Pandemic has highlighted digital gaps, property lawyers say

Quirke: More data-driven processes and automation

Commercial property lawyers believe the pandemic has not only hastened the adoption of new technology but highlighted gaps where it could improve the conveyancing process, a report has found.

A majority of lawyers also said the pace of innovation made it difficult for them to work out which technologies were required, while lack of finance and the need for training were less important.

Property data provider SearchFlow interviewed 42 senior commercial property lawyers for The Commercial Real Estate Lawyers of the Future.

Almost of all of them said the pandemic had “accelerated my law firms’ digitisation strategies and the adoption of new technologies”.

Most also believed that the pandemic had highlighted “gaps” where digitisation and new technology “could further enhance the commercial real estate transaction process”.

When asked about barriers to adoption, a majority said the fast-moving area of innovation made it “difficult to scope what is required for our business”.

The second most important barrier, by quite a long way, was the budget needed for new technology or the belief that it was too expensive.

Change management, the need for training, a “change of mindsets” and a different way of working were also cited, along with identifying experts to implement changes.

Despite the challenges, 29% of respondents were already using artificial intelligence (AI) and automation, while a further third were “reviewing solutions with a view to launch within the next 12 months”. Opinions were divided on whether increasing automation increased risk.

The top benefit of automation was that it would help to speed up transactions by having more data available up-front in the process, while the automation of administrative tasks would allow lawyers to focus on the transactions themselves and also reduce human error.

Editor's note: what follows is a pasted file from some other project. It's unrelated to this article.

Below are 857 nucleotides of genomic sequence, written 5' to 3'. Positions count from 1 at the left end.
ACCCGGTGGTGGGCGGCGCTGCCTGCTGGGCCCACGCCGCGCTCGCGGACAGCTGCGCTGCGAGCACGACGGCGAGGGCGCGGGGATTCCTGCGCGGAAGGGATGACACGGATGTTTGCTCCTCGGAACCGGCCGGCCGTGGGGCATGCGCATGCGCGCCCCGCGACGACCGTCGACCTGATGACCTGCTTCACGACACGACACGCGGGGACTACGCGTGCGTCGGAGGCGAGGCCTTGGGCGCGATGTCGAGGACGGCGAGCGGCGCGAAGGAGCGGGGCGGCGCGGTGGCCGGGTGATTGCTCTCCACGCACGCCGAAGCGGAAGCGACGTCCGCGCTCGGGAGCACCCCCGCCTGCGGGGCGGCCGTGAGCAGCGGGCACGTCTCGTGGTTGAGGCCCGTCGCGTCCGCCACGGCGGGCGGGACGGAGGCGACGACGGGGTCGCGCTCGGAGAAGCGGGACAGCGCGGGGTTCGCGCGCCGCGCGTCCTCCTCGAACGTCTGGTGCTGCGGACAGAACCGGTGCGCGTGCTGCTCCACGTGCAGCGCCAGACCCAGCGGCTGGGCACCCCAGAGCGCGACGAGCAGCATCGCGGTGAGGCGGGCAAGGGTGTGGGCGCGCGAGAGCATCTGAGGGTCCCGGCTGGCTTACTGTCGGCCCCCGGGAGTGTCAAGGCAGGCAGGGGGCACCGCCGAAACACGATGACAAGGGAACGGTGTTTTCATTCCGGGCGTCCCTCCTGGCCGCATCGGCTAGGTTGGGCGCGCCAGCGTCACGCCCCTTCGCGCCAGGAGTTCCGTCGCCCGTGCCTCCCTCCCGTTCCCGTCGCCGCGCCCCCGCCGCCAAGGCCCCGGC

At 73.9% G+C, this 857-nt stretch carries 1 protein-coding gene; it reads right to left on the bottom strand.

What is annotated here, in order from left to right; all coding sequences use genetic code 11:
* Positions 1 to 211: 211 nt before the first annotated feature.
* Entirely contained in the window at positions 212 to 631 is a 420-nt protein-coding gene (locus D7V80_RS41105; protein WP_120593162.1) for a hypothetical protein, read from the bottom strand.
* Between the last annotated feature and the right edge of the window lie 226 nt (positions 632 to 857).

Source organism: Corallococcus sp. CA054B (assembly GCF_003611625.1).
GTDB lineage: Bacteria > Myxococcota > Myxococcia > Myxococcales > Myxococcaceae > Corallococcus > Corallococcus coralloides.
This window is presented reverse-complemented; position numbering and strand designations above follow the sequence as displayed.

When asked which parts of commercial property transactions were the most ripe for further digitisation, legal searches and risk management in the form of ID and money laundering checks led the way.

A smaller group highlighted contract drafting and review as a priority, while some cited lease agreements, environmental due diligence and “automated search and report return”.

Dr Thomas Quirke, managing director of SearchFlow, commented: “Looking into the future, while various barriers to AI adoption have been cited and represent the clear market challenge, there is a consensus that the use of more data-driven processes and automation will play their part in enhancing the real estate transaction process.

“By 2025, a majority agree that technology adoption will lead to faster completions, overall better decision-making and a reduction in administrative steps, meaning practitioners can focus on progressing deals, removing human error and managing risk.”


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